[4] And all the other models of regional integration: ASEAN, the African Union and the European Union are currently the more interesting communities of states models to observe.

[5] The fall of the Berlin wall to its reconstruction with the crisis in Ukraine.

[6] We’re thinking particularly of the recent addition of Azeri gas to the European energy grid. Source: S&P Global, 04/01/2021

[7] In the last edition, we were talking about the underworld from which the new world would emerge (secret agents, terrorists and the mafia). Source: GEAB, 15/12/2020. This month, we anticipate that, in a reverse movement, citizens are going to switch to a “digital-mode” in response to our democracies being muzzled. We will return to this idea in the 2021 Overview.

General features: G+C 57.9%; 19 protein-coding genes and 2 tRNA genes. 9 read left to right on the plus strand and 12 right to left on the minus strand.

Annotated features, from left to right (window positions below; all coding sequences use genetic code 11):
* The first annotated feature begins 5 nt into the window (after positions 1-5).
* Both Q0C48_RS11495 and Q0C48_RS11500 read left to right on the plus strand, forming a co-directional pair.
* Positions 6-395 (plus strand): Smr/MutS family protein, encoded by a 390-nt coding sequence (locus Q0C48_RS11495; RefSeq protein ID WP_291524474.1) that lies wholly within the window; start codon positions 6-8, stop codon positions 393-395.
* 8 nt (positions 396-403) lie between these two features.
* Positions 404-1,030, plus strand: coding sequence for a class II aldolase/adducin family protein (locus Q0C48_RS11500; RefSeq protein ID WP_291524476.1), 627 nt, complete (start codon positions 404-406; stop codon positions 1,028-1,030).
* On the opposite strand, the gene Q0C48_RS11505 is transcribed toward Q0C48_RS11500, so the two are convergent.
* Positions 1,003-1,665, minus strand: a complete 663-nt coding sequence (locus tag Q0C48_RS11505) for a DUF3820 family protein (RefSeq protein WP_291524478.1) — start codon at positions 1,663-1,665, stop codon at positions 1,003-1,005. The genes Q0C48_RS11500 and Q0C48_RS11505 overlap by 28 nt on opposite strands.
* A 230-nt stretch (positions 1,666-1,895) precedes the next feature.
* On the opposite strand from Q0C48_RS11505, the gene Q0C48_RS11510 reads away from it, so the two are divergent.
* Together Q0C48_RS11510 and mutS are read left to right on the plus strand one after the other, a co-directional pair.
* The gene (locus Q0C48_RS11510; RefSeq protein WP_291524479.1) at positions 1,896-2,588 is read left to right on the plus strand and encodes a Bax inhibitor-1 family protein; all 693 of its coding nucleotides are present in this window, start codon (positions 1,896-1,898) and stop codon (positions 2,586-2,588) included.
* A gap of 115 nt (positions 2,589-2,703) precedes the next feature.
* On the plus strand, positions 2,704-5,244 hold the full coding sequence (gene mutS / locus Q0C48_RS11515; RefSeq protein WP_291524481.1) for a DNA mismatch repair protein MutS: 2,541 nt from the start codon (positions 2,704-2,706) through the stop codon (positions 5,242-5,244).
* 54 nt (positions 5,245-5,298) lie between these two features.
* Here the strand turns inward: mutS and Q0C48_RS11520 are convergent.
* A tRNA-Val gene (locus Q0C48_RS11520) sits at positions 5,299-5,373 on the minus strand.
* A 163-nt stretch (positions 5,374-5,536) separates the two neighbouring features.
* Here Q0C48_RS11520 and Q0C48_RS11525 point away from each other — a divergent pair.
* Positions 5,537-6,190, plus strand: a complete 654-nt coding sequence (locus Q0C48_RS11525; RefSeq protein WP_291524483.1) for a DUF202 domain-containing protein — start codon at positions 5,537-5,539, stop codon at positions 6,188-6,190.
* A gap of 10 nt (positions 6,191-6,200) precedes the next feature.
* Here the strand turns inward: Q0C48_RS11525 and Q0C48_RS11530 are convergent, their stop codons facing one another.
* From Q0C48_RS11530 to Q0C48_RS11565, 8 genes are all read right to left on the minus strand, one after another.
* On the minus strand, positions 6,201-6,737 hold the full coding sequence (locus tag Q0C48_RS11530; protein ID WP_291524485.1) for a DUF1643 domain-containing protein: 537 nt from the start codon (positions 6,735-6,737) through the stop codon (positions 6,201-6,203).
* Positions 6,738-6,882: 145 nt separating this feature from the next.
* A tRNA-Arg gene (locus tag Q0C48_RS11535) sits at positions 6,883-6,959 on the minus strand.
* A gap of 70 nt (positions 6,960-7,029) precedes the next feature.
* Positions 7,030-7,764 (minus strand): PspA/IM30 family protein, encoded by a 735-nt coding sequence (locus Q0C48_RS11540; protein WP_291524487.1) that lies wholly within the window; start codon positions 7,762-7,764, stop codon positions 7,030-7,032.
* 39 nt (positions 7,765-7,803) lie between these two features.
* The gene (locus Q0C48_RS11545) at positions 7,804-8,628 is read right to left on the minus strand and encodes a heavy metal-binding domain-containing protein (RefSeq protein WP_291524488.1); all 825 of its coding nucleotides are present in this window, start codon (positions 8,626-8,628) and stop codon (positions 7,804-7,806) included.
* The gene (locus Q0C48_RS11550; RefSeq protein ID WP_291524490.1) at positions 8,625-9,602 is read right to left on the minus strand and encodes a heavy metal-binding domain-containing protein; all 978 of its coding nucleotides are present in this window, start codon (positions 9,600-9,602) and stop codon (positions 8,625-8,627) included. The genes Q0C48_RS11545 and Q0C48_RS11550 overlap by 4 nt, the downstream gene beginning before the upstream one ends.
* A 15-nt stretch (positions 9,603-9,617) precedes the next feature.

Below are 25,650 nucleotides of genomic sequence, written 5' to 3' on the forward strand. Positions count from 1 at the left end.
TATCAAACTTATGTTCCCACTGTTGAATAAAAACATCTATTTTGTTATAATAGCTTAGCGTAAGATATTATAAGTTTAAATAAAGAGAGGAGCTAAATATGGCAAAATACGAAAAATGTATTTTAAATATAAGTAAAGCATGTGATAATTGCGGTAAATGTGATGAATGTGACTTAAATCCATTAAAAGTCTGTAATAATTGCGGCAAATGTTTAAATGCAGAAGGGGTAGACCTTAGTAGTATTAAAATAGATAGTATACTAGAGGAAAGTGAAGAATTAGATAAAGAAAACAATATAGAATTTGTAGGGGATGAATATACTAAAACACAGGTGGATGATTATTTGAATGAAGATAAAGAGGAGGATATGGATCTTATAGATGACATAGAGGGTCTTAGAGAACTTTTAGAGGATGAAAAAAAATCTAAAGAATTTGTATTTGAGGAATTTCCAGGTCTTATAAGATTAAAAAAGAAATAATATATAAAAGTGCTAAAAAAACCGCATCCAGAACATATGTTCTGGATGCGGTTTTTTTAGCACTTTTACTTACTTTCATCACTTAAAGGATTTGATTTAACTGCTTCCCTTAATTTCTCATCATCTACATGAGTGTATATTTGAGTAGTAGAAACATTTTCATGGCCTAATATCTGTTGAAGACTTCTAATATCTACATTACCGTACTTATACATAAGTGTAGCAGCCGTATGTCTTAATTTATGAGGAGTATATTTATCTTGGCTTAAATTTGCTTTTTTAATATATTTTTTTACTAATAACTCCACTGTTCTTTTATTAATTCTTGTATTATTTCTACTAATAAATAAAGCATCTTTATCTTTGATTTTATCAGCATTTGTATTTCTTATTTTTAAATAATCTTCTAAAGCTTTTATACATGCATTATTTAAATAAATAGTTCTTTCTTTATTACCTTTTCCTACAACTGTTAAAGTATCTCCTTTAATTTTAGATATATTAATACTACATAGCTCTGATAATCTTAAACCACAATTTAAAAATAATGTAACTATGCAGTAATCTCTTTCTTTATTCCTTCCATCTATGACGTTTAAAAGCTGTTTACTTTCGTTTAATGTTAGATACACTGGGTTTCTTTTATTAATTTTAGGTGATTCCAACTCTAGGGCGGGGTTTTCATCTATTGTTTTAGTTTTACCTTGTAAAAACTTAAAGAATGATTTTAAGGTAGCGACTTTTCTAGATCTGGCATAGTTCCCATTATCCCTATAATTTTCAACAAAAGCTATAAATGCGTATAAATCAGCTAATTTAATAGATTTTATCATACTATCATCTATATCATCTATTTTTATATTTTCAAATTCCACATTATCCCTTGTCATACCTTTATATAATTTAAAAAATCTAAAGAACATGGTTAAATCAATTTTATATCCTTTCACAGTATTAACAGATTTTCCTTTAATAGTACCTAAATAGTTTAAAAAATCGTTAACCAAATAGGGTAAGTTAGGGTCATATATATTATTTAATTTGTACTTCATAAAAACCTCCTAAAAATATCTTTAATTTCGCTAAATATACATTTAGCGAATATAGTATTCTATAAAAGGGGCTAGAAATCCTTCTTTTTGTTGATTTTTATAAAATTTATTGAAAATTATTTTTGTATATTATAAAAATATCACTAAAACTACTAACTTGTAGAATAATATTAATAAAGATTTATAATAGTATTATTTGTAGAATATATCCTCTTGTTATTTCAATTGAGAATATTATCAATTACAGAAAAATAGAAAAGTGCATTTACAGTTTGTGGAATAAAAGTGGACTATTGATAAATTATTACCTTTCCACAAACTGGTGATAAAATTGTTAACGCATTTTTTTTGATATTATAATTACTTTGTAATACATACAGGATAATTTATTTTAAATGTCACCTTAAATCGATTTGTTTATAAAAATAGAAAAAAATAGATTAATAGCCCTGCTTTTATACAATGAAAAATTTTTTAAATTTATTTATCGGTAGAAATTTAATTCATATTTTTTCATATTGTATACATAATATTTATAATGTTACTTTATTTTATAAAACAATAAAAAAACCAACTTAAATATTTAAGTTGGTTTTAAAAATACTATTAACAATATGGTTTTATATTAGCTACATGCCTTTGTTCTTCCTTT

[8] This camp is paradoxically “progressive” while advocating merits of a kind of cultural suicide – the end to consumption, children, meat, gender, etc.

[9] Source: IPS News, 25/11/2020

[10] Statements by Merkel, Macron and others seem to indicate that Europe is beginning to worry about the censorship by private companies of democratically elected presidents’ Twitter accounts. Source: Al Jazeera, 11/01/2020

[11] Source: Geo TV, 08/01/2021